Our proposed Board, far from being a deviation, is a small step to reviving the lost Muslim tradition of a holistic concept of knowledge. By making sharp and untenable distinction between ‘religious’ and ‘secular’ knowledge, and using this as an argument to oppose the introduction of modern subjects in the madrasa curriculum, the conservative maulvis are adopting an un-Islamic stance, which can only further reinforce Muslim backwardness and marginalization.


Q: How do you think the proposed Board would help modernize the madrasas?


A: One crucial step that the Board would take, if it comes into being, is to introduce the teaching of English in those madrasas that choose to affiliate with it. In the past, many of our traditionalist ulema, who were rightly opposed to the British colonial rule, made the grave mistake of opposing the learning of the English language as well. They forgot that a nation might have a language, but a language does not have a nation. Today, you cannot develop without knowledge of English, most scientific and technical literature and even a lot of Islamic literature being in that language. By facilitating the teaching of English and other modern subjects in the madrasas the Board will also enable madrasa graduates to enroll in regular universities and for a wide range of subjects. In this way, the Board will help these graduates widen their future prospects, which are very restricted at present. As of now, only a couple of universities in India recognise madrasa degrees, and that too for a very limited range of courses. Ideally, I would like to see all the universities in India recognizing madrasa degrees, but for that it is imperative that madrasas also teach modern subjects, which is one of the major objectives of the proposed Board.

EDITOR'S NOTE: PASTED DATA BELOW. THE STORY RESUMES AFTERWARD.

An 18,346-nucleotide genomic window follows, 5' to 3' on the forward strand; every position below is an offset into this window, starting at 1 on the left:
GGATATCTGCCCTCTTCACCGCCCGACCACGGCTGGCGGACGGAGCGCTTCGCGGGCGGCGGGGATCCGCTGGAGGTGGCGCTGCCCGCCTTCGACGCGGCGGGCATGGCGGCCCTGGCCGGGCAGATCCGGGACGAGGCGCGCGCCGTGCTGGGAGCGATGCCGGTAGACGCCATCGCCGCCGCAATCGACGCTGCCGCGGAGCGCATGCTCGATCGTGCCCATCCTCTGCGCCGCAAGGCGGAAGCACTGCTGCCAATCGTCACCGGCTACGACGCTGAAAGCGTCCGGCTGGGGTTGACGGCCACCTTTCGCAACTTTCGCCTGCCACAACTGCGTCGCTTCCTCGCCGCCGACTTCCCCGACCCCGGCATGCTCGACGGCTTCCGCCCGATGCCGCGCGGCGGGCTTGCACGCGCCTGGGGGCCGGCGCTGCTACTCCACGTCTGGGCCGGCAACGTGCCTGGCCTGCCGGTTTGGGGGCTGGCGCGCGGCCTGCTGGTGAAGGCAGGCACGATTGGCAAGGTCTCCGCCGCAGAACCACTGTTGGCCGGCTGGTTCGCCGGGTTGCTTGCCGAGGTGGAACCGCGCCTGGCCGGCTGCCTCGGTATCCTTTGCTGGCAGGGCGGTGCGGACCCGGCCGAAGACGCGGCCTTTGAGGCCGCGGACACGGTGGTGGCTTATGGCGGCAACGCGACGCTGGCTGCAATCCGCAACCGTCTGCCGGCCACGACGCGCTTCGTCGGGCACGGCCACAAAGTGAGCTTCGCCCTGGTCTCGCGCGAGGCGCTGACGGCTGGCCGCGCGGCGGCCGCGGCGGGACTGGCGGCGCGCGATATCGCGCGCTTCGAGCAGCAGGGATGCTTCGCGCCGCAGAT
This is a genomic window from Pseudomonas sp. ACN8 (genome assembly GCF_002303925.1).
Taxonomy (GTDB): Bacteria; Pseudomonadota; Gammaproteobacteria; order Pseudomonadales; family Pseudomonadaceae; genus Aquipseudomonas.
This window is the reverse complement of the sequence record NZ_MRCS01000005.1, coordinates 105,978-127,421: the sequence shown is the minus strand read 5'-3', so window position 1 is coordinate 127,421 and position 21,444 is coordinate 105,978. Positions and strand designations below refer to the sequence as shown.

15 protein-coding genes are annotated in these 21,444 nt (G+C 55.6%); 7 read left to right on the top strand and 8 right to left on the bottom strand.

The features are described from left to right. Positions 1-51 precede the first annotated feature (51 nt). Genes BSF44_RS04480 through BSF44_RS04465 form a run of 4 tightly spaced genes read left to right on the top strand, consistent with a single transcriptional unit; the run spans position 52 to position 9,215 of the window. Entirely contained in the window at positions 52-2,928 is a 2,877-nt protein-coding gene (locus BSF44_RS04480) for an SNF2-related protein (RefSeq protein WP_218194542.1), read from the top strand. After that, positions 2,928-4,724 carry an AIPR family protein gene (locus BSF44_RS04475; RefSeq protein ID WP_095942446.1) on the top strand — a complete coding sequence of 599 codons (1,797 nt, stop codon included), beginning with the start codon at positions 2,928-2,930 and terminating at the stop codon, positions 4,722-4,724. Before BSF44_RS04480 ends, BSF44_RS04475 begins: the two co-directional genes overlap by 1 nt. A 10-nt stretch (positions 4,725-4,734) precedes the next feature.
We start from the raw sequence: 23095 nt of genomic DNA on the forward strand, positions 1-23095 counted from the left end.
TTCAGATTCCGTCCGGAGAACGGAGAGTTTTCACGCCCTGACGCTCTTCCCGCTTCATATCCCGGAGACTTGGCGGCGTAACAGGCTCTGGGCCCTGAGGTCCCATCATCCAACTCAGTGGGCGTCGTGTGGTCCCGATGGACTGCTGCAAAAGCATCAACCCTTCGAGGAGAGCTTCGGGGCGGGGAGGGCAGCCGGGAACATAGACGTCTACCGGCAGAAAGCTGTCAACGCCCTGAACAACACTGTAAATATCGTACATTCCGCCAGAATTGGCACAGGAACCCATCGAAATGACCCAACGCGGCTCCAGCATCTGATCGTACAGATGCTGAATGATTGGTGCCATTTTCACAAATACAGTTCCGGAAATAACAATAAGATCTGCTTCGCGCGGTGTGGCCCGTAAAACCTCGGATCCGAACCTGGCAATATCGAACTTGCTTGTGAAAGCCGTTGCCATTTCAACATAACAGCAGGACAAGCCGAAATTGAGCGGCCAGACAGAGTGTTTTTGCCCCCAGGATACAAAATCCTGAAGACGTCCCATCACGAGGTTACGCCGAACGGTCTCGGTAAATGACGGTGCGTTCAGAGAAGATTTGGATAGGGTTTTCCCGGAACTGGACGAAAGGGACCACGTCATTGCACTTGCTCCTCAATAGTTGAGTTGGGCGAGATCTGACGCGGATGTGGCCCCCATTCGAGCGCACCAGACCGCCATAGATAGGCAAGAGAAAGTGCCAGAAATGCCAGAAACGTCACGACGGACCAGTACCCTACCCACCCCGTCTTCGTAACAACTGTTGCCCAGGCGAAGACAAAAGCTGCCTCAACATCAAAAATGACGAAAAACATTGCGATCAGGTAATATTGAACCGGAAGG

Through the Board we propose to provide affiliated madrasas with teachers for modern subjects with decent salaries. Presently, most madrasa teachers earn a pathetic salary, between five hundred to two thousand rupees a month, and often go for months without pay. Naturally, then, madrasas do not attract the best teachers. Often, it is those who have no other option who take to teaching in madrasas and agree to survive on the pittance that they receive. One cannot expect many such teachers to take their work seriously. It is because these maulvis are paid such a miserable salary that it has now become so easy to literally buy a favourable fatwa from a mufti simply by paying a small sum of money.